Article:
An SXML node can be defined on the basis of SXML grammar as a single production [N] given below. Alternatively, an SXML node can be defined as a set of two mutually recursive datatypes: [N1], [N2] and [N3]. In the latter case, a Node is constructed by adding a name to the Nodelist as its leftmost member; a Nodelist is itself a (sorted) list of Nodes.
[N] <Node> ::= <Element> | <attributes-list> | <attribute> | "character data: text string" | <TOP> | <PI> [N1] <Node> ::= ( <name1> . <Nodelist> ) | "text string" [N2] <Nodelist> ::= ( <Node> <Node>* ) [N3] <name1> ::= <name> | @ | *TOP* | *PI*
Such a consideration emphasizes SXML tree structure and the uniform representation for information items as S-expressions
SXML as a Scheme program
The syntax of LISP family programming languages, in particular, Scheme, is based on S-expressions used for both data and code representation. This makes it possible and convenient for Scheme programs to be treated as a semi-structured data and vice versa.
Since an SXML document and its nodes are S-expressions, they can be used for representing a Scheme program. For making this possible, it is sufficient that the first member of every list contained in the SXML tree is a function; the use of macros offers more possibilities. The rest of the members of the list are then the arguments, which are passed to that function. In accordance with SXML grammar, attribute and element names and special names must be bound to functions.
An SXML document or an SXML node that fulfills these requirements may be considered a Scheme program which can be evaluated, for example, by means of eval function.
For example, if para and bold are defined as functions as follows:
(define (para . x) (cons 'p x)) (define (bold . x) (cons 'b x))
then the following SXML element
(para "plain" (bold "highlighted") "plain")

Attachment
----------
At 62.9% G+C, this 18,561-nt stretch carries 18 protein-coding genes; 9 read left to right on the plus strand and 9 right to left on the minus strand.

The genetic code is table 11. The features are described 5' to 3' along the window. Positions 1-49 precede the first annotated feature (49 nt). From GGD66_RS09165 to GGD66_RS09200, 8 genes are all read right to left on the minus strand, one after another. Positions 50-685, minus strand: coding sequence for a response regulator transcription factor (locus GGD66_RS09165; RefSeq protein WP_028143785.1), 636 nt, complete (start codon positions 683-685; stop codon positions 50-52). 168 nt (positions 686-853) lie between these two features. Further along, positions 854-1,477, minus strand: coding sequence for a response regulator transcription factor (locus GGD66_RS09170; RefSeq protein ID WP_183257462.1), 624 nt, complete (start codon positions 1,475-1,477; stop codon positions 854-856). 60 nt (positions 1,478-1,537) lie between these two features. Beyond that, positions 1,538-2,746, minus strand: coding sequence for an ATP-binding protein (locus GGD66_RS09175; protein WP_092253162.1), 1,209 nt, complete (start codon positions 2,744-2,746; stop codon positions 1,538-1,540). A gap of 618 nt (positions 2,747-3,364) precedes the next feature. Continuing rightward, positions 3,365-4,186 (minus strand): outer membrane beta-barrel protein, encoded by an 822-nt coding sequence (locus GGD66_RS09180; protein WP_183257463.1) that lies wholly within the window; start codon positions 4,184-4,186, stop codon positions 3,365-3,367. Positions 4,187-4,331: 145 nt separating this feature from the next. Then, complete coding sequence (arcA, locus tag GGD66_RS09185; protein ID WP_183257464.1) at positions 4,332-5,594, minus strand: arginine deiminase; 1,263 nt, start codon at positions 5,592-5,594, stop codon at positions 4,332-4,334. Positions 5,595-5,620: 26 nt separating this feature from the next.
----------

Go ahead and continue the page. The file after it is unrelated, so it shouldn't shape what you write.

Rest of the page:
can be treated as a program, and the result of its evaluation is the SXML element:
(p "plain" (b "highlighted") "plain")
Note that the result of evaluating such a program is not necessarily an SXML element. Namely, a program may return a textual representation for the source data in XML or HTML; or even have a side effect, such as saving the SXML data in a relational database.
As a data model
SXML, like XML, models documents as "ordered hierarchies of content-based objects." This has many strengths, perhaps most importantly separating formatting and other processing of documents, from their representation per se. However, this model may be a less natural fit for other purposes. For example, relational databases differ in not being (inherently) hierarchical, and in not being inherently ordered; either model can simulate the other, but at some cost in naturalness, performance, and/or other properties.
SXML's representation suggests a slight model difference from XML's with regard to processing instructions and comments. In XML, these are reserved node types, whose content is essentially text (no attributes, and no nested elements, comments, or PIs). In the SXML grammar above, processing instructions are indeed a special type, but comments do not appear at all; while in the "uniform nodes" model above, all node-types (again except comments) are treated as equivalent to elements with reserved names (for example, "*PI*").
SXML does not provide schema specifications or validators as does XML; however, insofar as SXML is an alternative representation of the same information structure as XML, that functionality can be obtained by converting to XML and then using existing specifications and tools.
As a syntactic representation, or file format
SXML may be very slightly more compact than XML (almost entirely due to specifying element names only at element starts, and not at ends. However, this has the drawback that it is harder to detect errors such as a misplaced ")" (thus, the entropy of the file is slightly higher). This change can either increase or decrease human-readability or the raw data, largely depending on how dense the markup is in a given case.